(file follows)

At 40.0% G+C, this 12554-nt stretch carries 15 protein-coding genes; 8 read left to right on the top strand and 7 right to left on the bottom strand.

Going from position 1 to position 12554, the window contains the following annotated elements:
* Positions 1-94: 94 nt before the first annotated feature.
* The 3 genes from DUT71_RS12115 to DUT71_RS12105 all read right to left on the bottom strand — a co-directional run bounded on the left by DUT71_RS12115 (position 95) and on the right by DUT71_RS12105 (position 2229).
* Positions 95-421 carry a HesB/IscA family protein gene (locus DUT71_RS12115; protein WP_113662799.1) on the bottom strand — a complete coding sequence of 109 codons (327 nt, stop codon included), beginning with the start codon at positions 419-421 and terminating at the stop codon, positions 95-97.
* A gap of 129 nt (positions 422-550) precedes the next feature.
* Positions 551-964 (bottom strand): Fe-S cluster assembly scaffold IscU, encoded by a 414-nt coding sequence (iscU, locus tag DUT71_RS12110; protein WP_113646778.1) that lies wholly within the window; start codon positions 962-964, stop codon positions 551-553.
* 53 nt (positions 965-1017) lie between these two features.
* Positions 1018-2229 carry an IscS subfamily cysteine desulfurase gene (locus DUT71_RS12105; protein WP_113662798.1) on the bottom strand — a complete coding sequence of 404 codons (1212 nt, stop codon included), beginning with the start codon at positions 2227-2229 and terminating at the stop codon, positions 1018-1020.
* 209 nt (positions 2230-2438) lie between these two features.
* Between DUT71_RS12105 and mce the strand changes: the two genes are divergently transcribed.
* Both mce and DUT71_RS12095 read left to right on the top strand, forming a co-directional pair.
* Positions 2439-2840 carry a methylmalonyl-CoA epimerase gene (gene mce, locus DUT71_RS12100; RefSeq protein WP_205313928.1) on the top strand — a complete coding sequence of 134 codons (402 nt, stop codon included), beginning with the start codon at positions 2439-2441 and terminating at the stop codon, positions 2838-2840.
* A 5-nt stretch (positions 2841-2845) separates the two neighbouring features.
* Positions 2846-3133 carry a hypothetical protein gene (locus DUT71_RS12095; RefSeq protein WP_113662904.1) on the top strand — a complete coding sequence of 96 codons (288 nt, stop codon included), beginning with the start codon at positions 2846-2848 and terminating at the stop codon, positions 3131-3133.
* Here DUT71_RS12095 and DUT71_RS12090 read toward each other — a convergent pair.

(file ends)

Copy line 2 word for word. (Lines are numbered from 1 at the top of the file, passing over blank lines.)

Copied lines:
Going from position 1 to position 12554, the window contains the following annotated elements: